1. What music or sounds would you like played at the service, if any?
  1. You need to choose what your loved one is going to wear if it is an open casket. See my helpful article on how to dress your deceased loved one for more tips.
  1. Write and choose what you will read at the service. If others will be speaking, a friendly reminder of what you will say or how long they have is a nice consideration. 
  1. Get and put together the photos for a memorial register/guest book. 
  1. Reach out to those that may not have access or have seen the obituary. 
  1. Depending on the size of the funeral you will need to sort out transportation to and from the service for family members and friends. Also, the transportation of the body from where it is being stored to the funeral home and to the cemetery.   If it is a very large funeral you may have to notify local law enforcement to help with logistics of the funeral precession. 
  1. Who will lead the service? Do you or a family member want to do it or will a religious leader be the one speaking? You will also have to make these choices for the eulogy and the passages. Be sure to ask and inform the people before you do so. 
  1. Choose who will be the pallbearers.
  1. Obtain legal pronouncement of death and get a death certificate. This is easier to get now as they have the body if you wait you can still get it though. You will this document for other things like insurance and transferring property. 
  1. See what, if any burial benefits or services the deceased could get to ease the financial burden. There are a lot out there and with a little research, you can find one that fits your situation. If you are from a low-income family, please read my article here for some useful resources. 
  1. Set the actual date and time for the service
  1. Arrange the food or beverages if you are supplying them. If you are doing a potluck trying to coordinate with those that are attending can prevent 10 potato salads. 
  1. Arrange the embalming and body preparation if you want that done. 
  1. Make sure you submit the documents to the government, newspaper and all local authorities. 

When should I schedule the funeral?

There are some laws in different states that require you to refrigerate the body a certain amount of time, but if you are worried about that, don’t.  There is no set time frame or day on which a funeral has to occur.

If you get the body embalmed and have it in a proper facility you can wait quite a while and get everything in order. Ultimately, the choice of when to have it is up to you. But for normally for cost and stress concerns within 2 weeks is a normal timeframe.

No matter the reason for you delaying the funeral, the important thing to remember is that the funeral is about the memorialization and remembrance of the person. It does not have to be perfect and whatever you do to cherish your loved one will be appreciated by all.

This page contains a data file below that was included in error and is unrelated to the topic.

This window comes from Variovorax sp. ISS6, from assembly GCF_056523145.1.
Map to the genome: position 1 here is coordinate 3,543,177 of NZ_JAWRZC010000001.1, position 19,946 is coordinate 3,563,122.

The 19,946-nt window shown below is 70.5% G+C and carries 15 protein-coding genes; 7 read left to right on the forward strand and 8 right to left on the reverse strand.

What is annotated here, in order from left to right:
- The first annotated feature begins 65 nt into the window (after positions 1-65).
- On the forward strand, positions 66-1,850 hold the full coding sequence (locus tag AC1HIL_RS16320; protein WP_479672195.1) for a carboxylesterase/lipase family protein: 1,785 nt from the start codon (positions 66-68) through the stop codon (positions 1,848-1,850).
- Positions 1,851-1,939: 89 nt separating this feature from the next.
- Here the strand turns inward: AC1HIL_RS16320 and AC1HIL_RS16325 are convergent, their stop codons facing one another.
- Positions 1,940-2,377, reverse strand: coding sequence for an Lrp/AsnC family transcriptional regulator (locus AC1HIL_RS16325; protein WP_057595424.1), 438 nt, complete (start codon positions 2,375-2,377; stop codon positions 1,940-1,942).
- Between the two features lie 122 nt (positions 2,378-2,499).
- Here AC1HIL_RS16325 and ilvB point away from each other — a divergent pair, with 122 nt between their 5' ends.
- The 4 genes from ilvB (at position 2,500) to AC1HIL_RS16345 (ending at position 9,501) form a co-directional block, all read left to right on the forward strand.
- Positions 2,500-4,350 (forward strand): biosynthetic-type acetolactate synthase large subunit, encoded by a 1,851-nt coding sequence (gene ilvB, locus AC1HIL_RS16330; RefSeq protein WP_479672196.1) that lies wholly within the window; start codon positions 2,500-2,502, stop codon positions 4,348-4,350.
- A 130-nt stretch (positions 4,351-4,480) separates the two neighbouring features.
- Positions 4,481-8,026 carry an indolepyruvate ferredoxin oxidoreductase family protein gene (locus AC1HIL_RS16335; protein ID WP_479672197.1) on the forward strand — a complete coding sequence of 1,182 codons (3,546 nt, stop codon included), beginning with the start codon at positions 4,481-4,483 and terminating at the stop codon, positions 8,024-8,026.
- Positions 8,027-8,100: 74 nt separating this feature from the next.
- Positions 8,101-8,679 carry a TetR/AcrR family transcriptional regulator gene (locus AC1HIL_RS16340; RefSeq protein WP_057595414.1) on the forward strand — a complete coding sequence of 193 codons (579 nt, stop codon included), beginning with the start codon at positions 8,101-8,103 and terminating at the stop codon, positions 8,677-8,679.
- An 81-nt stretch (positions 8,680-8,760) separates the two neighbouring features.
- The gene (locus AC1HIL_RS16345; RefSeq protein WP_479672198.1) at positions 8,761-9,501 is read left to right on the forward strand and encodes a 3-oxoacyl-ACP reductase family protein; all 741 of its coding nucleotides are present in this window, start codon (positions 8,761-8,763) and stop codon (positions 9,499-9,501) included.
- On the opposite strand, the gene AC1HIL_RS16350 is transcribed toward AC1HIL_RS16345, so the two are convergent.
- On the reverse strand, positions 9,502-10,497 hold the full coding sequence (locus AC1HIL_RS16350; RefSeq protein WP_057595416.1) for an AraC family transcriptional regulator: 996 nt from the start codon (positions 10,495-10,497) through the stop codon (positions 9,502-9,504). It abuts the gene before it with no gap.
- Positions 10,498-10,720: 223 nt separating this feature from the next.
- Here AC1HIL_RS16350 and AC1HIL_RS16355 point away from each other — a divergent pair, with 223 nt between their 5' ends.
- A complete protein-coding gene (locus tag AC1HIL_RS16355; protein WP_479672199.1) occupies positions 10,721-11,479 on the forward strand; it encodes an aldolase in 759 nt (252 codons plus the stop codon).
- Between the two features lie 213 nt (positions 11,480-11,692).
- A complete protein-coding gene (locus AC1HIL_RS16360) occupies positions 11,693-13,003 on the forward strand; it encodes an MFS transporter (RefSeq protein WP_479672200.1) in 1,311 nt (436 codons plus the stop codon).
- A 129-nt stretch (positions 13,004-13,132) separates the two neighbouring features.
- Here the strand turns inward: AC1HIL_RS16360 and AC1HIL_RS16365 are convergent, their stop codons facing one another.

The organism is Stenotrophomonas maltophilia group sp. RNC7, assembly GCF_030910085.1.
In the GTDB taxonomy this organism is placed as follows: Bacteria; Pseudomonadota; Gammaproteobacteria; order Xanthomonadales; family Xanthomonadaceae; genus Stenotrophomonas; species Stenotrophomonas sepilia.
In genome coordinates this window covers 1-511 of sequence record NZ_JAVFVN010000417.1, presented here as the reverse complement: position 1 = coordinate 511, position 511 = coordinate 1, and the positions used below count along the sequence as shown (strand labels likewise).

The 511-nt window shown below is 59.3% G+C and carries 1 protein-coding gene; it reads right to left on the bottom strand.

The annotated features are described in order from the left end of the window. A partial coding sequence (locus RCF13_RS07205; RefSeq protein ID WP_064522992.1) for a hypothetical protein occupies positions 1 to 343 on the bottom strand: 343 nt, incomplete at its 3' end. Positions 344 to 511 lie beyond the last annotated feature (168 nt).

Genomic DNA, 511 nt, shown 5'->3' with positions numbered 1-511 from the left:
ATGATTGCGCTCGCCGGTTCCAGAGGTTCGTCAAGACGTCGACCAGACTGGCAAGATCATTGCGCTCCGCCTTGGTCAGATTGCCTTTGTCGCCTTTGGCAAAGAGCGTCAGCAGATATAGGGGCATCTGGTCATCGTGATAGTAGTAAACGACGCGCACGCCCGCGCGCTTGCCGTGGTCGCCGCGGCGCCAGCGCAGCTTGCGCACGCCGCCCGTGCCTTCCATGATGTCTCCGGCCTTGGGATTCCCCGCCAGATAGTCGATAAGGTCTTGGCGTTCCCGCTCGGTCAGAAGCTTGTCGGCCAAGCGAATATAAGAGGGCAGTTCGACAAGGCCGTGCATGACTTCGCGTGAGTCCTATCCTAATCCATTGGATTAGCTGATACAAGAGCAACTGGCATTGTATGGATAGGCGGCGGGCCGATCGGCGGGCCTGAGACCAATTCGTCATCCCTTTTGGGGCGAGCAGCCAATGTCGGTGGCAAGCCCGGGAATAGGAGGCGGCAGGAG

Can we plan a funeral on Sunday?

Most of the time, the answer is yes. Most funeral homes in America are more than happy to accommodate a funeral on Sunday. There are some that do not so check first, the ones that don’t open on Sundays are usually smaller, Catholic, and family ran.

Again be aware of the cemetery policies regarding burials on Sundays as well. If you are having a religious officiant at the funeral, check with them because they may have to do a Sunday service. This also applies to those of the Jewish faith on Saturdays. 

How long after a death should the wake be?

This answer is similar to that of the question “How long after death is the funeral? A wake, viewing, visitation usually happens within a week of death.  The wake itself often happens the evening before the funeral but doesn’t have to be

How much will it cost to delay the funeral? 

There are many factors that will affect how much it will cost to delay the funeral. The biggest cost will be the storage of the body, which is about $50.00 a day. This is usually included in the funeral costs but you may have to pay for it if you are having the body stored for an extended period of time. For more information please read my article “How long can you refrigerate a body before cremation?”

What if I cannot afford the funeral?

You can first try to get aid from the government and then local charities, usually some are able to help you.  If you can’t pay for any of the burial costs, you can sign a release form. This releases the body to the state or local authorities to be buried or cremated. 

How long can a dead body be kept at home?

This varies from state to state and you should check your local and state laws. Usually, it is the state laws that will dictate how long you can keep a dead body at home. An unembalmed body can be kept around five days without a refrigeration unit and with dry ice.  See my article here for a more in-depth discussion about this topic.